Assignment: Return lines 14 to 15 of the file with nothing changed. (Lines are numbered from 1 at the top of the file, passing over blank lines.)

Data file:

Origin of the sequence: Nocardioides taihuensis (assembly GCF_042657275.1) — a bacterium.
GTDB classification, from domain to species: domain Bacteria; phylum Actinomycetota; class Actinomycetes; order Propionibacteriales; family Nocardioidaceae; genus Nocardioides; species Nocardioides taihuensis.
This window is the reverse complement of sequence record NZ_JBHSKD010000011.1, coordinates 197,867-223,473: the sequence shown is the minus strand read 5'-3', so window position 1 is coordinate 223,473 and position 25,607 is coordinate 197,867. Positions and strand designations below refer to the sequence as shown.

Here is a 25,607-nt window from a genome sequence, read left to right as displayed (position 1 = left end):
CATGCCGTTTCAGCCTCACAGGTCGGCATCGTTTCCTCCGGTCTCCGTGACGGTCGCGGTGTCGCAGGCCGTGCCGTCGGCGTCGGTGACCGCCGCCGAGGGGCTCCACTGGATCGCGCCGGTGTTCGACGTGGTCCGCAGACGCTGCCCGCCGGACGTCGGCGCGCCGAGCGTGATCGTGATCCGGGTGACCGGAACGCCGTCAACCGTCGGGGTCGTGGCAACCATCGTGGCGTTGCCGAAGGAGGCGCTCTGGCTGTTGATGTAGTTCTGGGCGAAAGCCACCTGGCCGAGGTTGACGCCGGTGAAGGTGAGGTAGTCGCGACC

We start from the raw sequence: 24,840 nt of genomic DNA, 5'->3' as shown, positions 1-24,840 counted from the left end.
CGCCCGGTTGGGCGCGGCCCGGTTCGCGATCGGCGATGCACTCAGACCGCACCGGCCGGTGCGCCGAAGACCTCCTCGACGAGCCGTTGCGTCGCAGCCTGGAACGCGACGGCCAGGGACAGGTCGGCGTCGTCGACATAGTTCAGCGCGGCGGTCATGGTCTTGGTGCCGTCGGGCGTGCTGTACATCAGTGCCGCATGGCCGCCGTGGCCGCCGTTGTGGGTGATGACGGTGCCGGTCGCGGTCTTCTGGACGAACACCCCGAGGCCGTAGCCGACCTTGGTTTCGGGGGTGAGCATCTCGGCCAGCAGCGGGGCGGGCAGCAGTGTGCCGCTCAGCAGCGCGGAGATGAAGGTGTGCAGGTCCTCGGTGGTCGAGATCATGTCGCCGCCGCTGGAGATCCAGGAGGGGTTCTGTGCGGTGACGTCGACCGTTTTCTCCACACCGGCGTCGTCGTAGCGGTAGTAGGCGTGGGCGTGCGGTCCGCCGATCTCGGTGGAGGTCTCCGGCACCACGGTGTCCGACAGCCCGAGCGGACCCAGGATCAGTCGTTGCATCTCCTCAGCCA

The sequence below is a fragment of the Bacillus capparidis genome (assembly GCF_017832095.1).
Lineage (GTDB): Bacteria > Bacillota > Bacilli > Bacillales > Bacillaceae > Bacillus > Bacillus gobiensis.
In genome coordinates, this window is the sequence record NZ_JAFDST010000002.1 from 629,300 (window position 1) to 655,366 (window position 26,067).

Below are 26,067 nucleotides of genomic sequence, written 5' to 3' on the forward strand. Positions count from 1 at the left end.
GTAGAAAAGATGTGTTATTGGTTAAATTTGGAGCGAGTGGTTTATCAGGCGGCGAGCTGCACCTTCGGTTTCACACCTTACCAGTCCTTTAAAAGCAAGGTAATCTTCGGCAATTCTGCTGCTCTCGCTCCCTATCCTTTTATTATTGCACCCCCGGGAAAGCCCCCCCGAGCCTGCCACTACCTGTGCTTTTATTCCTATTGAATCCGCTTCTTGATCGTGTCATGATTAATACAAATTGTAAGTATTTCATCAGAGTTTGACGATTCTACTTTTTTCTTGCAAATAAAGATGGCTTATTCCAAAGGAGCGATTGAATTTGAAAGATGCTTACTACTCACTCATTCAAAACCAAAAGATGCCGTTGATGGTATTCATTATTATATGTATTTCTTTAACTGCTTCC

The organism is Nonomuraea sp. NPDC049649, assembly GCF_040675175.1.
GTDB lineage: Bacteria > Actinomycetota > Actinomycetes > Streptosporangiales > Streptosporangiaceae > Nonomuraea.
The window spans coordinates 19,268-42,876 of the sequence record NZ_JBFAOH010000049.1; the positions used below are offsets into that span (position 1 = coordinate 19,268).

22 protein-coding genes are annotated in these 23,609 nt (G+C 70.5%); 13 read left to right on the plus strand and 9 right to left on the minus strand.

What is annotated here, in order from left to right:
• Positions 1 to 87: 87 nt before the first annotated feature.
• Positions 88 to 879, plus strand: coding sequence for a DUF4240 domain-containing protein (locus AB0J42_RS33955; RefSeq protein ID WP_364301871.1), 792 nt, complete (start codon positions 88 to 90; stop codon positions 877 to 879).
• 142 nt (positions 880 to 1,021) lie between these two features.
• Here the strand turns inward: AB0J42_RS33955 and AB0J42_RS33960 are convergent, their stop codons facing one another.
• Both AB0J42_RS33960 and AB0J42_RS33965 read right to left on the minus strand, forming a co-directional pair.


GTDB lineage: Bacteria > Actinomycetota > Actinomycetes > Streptosporangiales > Streptosporangiaceae > Nonomuraea.
The window spans coordinates 19,268-42,876 of the sequence record NZ_JBFAOH010000049.1; the positions used below are offsets into that span (position 1 = coordinate 19,268).